KHSL-TV, channel 12, is a CBS affiliate television station based in Chico, California. Its transmitter is located in Cohasset, California. Owned by Heartland Media, this station also operates its sister station NBC affiliate, KNVN channel 24, owned by Maxair Media, LLC. That transmitter is located in Red Bluff, California, sharing the news and advertising focus between Chico and Redding. The station's Redding office is located near the Redding Civic Auditorium (737 Auditorium Dr, Redding, CA 96001)

For many years, KHSL-TV has been a dominant television station in the Central Valley north of Sacramento. News presenters have referred to the viewing area on air as the "North State." Until recently, the San Francisco Chronicle included KHSL-TV in its television listings. Under certain weather conditions, KHSL's old analog signal could occasionally be received as far south as the eastern portion of the San Francisco Bay Area. For many years, KHSL-TV provided a signal to a large network of translators, but due to satellite and cable TV, only the station translators are still in operation.

KHSL-TV's on-air staff over the years has included television host and producer Moriss Taylor, actor Richard Kiel, voiceover announcer and vocalist Ron Palmer, news reporter Rick Rigsby, news anchors Dean Reeter (the former anchor at Channel 7R in Redding), Bill Windsor, Larry Stuelpnagel, Bill Ihle (later with KFBK Radio, Sacramento) and Angela Astore (later with KSTP-TV Minneapolis-St. Paul and CNN Headline News), meteorologist Anthony Watts and sports directors Ray Narbaitz, Dennis Lehnen and Royal Courtain. Former California state assemblyman Stan Statham also anchored news at KHSL-TV and is currently the president of the California Broadcasters Association.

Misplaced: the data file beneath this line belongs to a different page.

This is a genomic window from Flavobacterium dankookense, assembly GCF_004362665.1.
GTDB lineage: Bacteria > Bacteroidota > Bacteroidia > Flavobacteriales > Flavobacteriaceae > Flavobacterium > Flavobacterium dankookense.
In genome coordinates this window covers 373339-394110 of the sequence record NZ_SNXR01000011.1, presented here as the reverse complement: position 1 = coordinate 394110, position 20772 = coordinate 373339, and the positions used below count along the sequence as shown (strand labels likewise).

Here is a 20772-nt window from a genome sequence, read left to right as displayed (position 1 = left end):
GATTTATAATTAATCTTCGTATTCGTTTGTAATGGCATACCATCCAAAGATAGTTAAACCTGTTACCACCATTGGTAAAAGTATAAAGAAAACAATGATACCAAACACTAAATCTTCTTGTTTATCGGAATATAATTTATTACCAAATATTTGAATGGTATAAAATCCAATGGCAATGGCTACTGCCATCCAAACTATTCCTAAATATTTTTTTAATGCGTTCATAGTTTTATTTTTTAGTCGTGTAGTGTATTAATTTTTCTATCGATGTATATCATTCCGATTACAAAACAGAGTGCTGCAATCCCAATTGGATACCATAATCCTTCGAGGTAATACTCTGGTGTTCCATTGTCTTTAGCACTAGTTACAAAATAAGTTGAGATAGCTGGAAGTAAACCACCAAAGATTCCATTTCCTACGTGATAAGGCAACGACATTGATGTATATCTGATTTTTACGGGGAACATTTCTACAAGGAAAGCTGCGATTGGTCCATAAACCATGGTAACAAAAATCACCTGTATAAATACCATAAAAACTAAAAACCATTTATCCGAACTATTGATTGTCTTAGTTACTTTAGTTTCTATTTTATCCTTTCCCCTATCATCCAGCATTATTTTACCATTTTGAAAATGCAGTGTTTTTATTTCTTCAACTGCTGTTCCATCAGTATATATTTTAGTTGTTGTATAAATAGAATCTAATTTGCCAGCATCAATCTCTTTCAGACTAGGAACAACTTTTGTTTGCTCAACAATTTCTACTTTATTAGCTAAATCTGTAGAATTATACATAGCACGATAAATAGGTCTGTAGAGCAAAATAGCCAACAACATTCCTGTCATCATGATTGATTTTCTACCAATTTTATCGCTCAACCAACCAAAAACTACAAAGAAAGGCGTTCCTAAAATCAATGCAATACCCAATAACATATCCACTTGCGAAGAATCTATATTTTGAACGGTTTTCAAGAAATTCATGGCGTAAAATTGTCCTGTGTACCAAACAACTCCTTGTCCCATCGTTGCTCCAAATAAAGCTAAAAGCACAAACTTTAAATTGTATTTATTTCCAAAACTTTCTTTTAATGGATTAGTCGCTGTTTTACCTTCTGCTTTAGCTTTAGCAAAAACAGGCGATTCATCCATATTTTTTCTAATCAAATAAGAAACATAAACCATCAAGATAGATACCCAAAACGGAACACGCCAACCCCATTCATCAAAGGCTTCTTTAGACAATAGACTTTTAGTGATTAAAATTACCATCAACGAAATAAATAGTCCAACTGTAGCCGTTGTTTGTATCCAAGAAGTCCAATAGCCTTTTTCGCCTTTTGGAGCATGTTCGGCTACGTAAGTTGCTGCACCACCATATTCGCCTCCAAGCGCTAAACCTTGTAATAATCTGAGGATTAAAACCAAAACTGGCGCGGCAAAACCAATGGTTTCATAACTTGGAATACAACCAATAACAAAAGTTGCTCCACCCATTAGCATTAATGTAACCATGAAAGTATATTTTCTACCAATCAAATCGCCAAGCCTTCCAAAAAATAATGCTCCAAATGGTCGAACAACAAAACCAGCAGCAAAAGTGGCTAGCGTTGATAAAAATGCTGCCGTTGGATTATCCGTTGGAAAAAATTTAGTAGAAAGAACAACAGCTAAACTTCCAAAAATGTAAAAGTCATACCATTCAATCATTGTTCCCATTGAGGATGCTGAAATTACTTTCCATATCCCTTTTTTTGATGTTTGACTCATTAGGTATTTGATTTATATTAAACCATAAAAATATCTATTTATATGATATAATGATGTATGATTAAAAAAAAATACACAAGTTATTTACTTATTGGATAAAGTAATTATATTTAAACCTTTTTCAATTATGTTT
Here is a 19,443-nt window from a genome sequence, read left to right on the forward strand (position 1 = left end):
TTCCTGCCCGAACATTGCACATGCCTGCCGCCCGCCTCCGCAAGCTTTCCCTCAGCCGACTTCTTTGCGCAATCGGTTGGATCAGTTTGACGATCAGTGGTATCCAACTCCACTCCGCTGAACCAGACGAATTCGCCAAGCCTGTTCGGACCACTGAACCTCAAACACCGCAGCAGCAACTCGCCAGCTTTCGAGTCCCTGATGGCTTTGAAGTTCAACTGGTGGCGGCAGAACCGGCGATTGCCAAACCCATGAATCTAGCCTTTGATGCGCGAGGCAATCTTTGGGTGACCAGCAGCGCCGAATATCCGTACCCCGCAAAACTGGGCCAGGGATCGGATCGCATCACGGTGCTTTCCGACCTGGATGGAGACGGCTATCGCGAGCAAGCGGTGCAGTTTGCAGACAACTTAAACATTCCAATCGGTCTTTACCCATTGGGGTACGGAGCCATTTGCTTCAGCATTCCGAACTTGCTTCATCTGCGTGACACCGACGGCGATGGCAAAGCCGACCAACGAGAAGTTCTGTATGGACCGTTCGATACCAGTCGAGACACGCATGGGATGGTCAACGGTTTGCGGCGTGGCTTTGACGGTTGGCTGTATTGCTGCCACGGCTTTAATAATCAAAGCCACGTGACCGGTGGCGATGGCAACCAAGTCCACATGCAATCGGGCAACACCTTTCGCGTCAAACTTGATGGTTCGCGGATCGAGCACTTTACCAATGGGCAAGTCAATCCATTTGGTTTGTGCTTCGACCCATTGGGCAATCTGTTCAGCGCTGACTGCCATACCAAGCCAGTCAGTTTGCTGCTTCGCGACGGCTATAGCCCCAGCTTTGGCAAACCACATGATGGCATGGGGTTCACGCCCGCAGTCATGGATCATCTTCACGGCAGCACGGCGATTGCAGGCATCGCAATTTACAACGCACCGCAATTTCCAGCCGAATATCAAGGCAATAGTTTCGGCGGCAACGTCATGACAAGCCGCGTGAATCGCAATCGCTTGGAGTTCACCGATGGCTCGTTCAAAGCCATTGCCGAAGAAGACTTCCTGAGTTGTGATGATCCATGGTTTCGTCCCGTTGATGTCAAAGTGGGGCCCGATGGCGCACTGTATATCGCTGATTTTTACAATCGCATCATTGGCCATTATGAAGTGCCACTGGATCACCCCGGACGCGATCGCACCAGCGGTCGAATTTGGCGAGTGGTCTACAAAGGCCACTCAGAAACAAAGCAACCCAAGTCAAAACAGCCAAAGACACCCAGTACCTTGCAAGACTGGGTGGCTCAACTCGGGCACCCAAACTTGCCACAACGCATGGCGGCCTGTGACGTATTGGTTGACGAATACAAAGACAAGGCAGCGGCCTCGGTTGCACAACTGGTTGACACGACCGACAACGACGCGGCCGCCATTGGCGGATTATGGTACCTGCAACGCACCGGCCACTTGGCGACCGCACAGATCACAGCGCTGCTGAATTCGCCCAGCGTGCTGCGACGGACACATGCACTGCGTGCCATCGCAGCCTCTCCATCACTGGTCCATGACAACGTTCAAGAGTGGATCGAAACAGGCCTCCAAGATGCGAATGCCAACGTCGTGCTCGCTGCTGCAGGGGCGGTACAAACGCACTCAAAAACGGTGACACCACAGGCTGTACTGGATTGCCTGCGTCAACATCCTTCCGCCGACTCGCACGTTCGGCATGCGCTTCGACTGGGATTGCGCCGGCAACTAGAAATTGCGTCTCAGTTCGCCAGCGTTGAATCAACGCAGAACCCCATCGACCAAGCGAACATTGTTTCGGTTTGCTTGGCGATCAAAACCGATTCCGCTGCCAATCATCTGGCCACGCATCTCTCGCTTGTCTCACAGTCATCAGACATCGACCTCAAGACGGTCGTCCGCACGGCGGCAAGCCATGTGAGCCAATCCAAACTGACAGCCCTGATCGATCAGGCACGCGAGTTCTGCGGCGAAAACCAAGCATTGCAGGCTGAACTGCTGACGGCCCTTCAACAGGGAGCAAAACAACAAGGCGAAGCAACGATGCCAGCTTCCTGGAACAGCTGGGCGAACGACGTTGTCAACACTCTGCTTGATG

KHSL-TV signed on in 1953, owned by the McClung family's Golden Empire Broadcasting Company along with KHSL-AM 1290. The call letters are in honor of Harry Smithson and Sidney Lewis, who founded KHSL-AM in 1935 and sold it to Hugh and Ruth "Mickey" McClung a year later. Ruth "Mickey" McClung was one of the first women to own a television station.

The McClungs owned the station until October 1994, when they sold it to United Communications Corporation. On September 14, 1998, KHSL-TV was purchased by Catamount Broadcasting. A month earlier, it took over KNVN's operations. It had been the dominant station in the Northstate for almost half a century.

From its infancy, KHSL-TV was an affiliate of CBS. When KRCR-TV entered the Chico-Redding market as the NBC affiliate, the two stations occasionally cherry-picked ABC programming since no third commercial station yet existed. In the mid 1970s, KRCR-TV switched to ABC. KHSL-TV then picked up some NBC programming - notably The Tonight Show Starring Johnny Carson. However, it was forced to switch to and from the signal of KRON-TV in San Francisco whenever NBC programming aired. This required somewhat awkward masking of KRON's IDs and commercials. Occasionally, KRON's IDs and commercials leaked through when KHSL-TV's engineers couldn't cover them up in time. Finally, when KCPM (now KNVN) launched and took the NBC affiliation, the sharing of a third network was no longer necessary in the Chico-Redding market. However, there may have been at least one attempt back in the mid-1960s to bring a third commercial station to the area that would have been an ABC affiliate, but it never materialized and even KCPM did not come without challenges and financial troubles of its own.

On February 6, 2013 it was announced that KHSL would be sold to GOCOM Media, LLC. Concurrently, sister station KNVN was sold by Evans Broadcasting to K4 Media Holdings, LLC.[2][3] The FCC approved the sale on April 19, 2013;[4] it was consummated on May 6.[5] On July 14, 2015, GOCOM announced that it would sell KHSL-TV to Heartland Media (which also owns Oregon television stations KDRV in Medford and KEZI in Eugene), through its USA Television Holdings joint venture with MSouth Equity Partners, for $40 million; concurrently, K4 Media Holdings will sell KNVN to Maxair Media, with KHSL providing services to KNVN and selling up to 15 percent of channel 24's advertising time.[6] The sale was completed on December 1.[7]

Newscast & Other Local Programming History

One of the station's first newscasts was "Valley Headline News," which in 1959 was broadcast on Tuesdays, Wednesdays and Thursdays at 7:00 p.m. W.E. Thomas was the news director.